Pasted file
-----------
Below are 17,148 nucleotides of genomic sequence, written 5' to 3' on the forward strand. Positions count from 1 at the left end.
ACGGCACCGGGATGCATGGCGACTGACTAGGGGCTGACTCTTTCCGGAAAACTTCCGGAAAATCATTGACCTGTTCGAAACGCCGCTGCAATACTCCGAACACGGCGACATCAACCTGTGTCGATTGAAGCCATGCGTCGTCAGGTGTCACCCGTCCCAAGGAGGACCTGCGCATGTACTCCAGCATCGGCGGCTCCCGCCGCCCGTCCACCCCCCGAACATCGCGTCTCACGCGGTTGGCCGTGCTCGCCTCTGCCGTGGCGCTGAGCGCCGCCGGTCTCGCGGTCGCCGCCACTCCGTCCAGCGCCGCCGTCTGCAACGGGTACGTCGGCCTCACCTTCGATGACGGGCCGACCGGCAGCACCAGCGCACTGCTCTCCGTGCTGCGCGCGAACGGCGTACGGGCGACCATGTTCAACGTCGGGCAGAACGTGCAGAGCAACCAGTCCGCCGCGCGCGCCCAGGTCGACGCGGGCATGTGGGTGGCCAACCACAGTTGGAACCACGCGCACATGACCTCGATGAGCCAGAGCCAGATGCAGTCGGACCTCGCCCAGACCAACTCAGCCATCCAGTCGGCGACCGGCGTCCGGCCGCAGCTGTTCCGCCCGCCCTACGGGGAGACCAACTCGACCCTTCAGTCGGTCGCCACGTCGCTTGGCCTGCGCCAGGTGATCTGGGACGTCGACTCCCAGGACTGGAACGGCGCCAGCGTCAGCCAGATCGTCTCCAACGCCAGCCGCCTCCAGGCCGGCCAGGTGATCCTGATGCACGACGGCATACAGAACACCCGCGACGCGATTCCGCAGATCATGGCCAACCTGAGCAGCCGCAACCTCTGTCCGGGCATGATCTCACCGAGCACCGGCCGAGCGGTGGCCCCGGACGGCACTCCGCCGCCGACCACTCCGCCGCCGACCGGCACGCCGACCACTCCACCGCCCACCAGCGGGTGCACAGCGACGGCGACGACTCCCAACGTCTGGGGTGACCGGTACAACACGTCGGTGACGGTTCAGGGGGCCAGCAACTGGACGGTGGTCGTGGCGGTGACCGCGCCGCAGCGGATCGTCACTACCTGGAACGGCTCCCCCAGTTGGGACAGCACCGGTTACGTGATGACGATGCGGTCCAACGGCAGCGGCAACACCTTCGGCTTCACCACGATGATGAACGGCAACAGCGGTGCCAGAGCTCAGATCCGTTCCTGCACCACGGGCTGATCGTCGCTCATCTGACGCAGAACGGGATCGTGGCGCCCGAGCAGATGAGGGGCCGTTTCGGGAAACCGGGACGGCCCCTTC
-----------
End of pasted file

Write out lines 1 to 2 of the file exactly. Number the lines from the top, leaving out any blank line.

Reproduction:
Below are 17,148 nucleotides of genomic sequence, written 5' to 3' on the forward strand. Positions count from 1 at the left end.
ACGGCACCGGGATGCATGGCGACTGACTAGGGGCTGACTCTTTCCGGAAAACTTCCGGAAAATCATTGACCTGTTCGAAACGCCGCTGCAATACTCCGAACACGGCGACATCAACCTGTGTCGATTGAAGCCATGCGTCGTCAGGTGTCACCCGTCCCAAGGAGGACCTGCGCATGTACTCCAGCATCGGCGGCTCCCGCCGCCCGTCCACCCCCCGAACATCGCGTCTCACGCGGTTGGCCGTGCTCGCCTCTGCCGTGGCGCTGAGCGCCGCCGGTCTCGCGGTCGCCGCCACTCCGTCCAGCGCCGCCGTCTGCAACGGGTACGTCGGCCTCACCTTCGATGACGGGCCGACCGGCAGCACCAGCGCACTGCTCTCCGTGCTGCGCGCGAACGGCGTACGGGCGACCATGTTCAACGTCGGGCAGAACGTGCAGAGCAACCAGTCCGCCGCGCGCGCCCAGGTCGACGCGGGCATGTGGGTGGCCAACCACAGTTGGAACCACGCGCACATGACCTCGATGAGCCAGAGCCAGATGCAGTCGGACCTCGCCCAGACCAACTCAGCCATCCAGTCGGCGACCGGCGTCCGGCCGCAGCTGTTCCGCCCGCCCTACGGGGAGACCAACTCGACCCTTCAGTCGGTCGCCACGTCGCTTGGCCTGCGCCAGGTGATCTGGGACGTCGACTCCCAGGACTGGAACGGCGCCAGCGTCAGCCAGATCGTCTCCAACGCCAGCCGCCTCCAGGCCGGCCAGGTGATCCTGATGCACGACGGCATACAGAACACCCGCGACGCGATTCCGCAGATCATGGCCAACCTGAGCAGCCGCAACCTCTGTCCGGGCATGATCTCACCGAGCACCGGCCGAGCGGTGGCCCCGGACGGCACTCCGCCGCCGACCACTCCGCCGCCGACCGGCACGCCGACCACTCCACCGCCCACCAGCGGGTGCACAGCGACGGCGACGACTCCCAACGTCTGGGGTGACCGGTACAACACGTCGGTGACGGTTCAGGGGGCCAGCAACTGGACGGTGGTCGTGGCGGTGACCGCGCCGCAGCGGATCGTCACTACCTGGAACGGCTCCCCCAGTTGGGACAGCACCGGTTACGTGATGACGATGCGGTCCAACGGCAGCGGCAACACCTTCGGCTTCACCACGATGATGAACGGCAACAGCGGTGCCAGAGCTCAGATCCGTTCCTGCACCACGGGCTGATCGTCGCTCATCTGACGCAGAACGGGATCGTGGCGCCCGAGCAGATGAGGGGCCGTTTCGGGAAACCGGGACGGCCCCTTC